In a perfect world, anyone caught carrying, as the term goes, should have both there arms chopped off. The closest shootings to my old neighborhood was one to the east, and one around 63rd Street, the street with the cigar store Indian, and that would have been in my dad's District, the 8th. Used to be Chicago Lawn, now it's, well, it's not Englewood District, where about 30% of the shootings occur, and that's ALL the time, not just this last weekend, our first weekend of summer. I suppose there's a bullet with my name on it out her somewhere.

Sunday, June 20, 2010

sto ach gru ling?

Here are photos of a few signs I took in the last week or so. First, I want to again profess my adoration for yet another girl in an ad, the lady with the ICE debit cards seemed to pop up everywhere in the summer of 2007, but ONLY at currency exchanges. Full size cardboard cutouts, then the smaller ads. And now, since the spring, ads on the buses. I kind of like that, in each campaign, its the same smiling girl holding out the debit card. Hopefully, she's kept getting a steady income in royalties.

Central Camera is beneath the el tracks on Madison and Jackson, and is HUGE. I keep meaning to take a photo at dusk, when the neon is going. One day. I'm glad there are still businesses that keep the neon going even after the place has closed.

Saturday, June 19, 2010

Murder Neighborhood

I took a walk down 95th to get a tooth yanked out a few days back. Passed by Mike's Barber Shop. I worked in that same building in the late 1970s. I'll not use real names at this point, because the other day I received a somewhat angry comment from H*oly Gh*st regarding my post on the Ins*n* *nkn*ns a month or two back. The place had been a sandwich shop owned by a guy named Sam A. He left the joint on a Monday in July, 1979, and went to Mirabelli's Furniture Store on 103rd & Cicero. Rush hour. Got himself shotgunned, the sandwich place was a front for a chop shop. Three shooters. No witnesses. Perfectly understandable. Still unsolved.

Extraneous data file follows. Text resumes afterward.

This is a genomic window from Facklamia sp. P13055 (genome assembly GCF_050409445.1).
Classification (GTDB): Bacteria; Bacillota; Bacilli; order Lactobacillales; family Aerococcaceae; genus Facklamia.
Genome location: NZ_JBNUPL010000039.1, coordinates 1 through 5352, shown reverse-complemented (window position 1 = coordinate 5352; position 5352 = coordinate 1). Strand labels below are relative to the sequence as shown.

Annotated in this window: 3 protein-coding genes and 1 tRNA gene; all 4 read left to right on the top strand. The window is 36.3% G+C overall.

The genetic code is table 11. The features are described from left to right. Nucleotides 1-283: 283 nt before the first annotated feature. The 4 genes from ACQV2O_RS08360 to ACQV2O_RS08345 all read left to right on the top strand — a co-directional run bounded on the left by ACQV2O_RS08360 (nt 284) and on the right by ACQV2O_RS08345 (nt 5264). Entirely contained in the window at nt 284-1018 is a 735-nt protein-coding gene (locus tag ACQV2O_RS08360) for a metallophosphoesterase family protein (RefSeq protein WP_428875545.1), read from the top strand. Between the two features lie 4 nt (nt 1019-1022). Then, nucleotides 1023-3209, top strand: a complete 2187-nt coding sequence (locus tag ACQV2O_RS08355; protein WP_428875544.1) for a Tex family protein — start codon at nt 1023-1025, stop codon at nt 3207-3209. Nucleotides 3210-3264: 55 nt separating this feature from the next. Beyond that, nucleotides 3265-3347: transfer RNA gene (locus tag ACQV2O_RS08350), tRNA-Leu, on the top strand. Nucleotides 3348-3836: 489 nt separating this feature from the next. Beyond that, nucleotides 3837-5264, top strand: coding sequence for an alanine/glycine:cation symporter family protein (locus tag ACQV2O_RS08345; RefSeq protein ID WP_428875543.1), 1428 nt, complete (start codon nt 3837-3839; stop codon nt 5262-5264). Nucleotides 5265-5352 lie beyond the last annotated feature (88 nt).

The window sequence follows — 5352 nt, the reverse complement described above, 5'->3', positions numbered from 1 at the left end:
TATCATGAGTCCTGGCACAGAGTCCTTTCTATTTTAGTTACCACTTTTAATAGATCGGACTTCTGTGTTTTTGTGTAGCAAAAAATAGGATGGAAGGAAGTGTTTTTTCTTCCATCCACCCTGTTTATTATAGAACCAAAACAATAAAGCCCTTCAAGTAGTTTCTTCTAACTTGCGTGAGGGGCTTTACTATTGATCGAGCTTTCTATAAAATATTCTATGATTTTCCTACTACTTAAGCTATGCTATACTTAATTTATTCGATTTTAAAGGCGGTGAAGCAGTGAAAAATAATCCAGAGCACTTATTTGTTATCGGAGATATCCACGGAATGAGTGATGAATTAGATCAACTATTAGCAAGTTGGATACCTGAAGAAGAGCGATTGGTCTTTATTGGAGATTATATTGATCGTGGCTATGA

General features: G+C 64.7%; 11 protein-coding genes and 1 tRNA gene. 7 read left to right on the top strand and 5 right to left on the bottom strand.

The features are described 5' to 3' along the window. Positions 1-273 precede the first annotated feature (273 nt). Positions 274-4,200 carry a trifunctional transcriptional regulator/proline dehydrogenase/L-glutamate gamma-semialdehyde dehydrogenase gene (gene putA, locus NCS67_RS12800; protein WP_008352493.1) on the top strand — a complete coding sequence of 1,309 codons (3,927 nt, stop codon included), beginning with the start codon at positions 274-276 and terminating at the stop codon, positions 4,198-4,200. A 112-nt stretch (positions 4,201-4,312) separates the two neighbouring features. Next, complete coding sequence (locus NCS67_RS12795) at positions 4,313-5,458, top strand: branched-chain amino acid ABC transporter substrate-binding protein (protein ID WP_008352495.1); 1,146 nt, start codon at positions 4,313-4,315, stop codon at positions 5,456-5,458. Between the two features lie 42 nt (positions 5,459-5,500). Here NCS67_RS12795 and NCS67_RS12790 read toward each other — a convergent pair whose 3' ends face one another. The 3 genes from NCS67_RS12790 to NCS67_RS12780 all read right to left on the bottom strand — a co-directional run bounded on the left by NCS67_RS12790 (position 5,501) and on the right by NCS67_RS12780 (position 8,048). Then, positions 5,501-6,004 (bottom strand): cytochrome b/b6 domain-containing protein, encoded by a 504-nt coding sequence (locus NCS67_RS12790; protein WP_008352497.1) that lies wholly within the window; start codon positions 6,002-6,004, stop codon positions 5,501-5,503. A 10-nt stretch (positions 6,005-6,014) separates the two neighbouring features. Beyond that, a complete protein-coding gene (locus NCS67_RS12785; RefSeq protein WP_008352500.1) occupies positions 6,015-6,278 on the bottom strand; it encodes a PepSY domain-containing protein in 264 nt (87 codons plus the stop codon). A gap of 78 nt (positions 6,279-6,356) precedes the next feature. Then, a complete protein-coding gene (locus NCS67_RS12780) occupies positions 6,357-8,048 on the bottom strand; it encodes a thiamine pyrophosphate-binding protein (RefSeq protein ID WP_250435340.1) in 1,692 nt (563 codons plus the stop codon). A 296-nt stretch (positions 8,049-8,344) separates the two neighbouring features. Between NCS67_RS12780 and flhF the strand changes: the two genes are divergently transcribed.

I would close up the place after the counter girls left. I quit in August, because I didn't much like seeing black sedans drive by the place at 11 PM. The original building was torched in late August, on a Sunday, the one day they were closed. On this one stretch of 95th, that little square of real estate is the only new building, and that itself is thirty years old. I could have taken photos of a car dealership and two attorney signs, but they'd have no meaning.

Petey's Bungalow seems like a cool place; there are so many brick buildings here. Cormac Condominiums look great, the odd 1960s style lettering. This might have been the place I first saw the word condominium. A "U" shaped building, the courtyard could be a postcard of any recent time era. It really reminds me of a framing scene for an episode of The Fugitive.

But yeah, for a few months in 1979 I worked for the Chicago Outfit.

Wednesday, June 16, 2010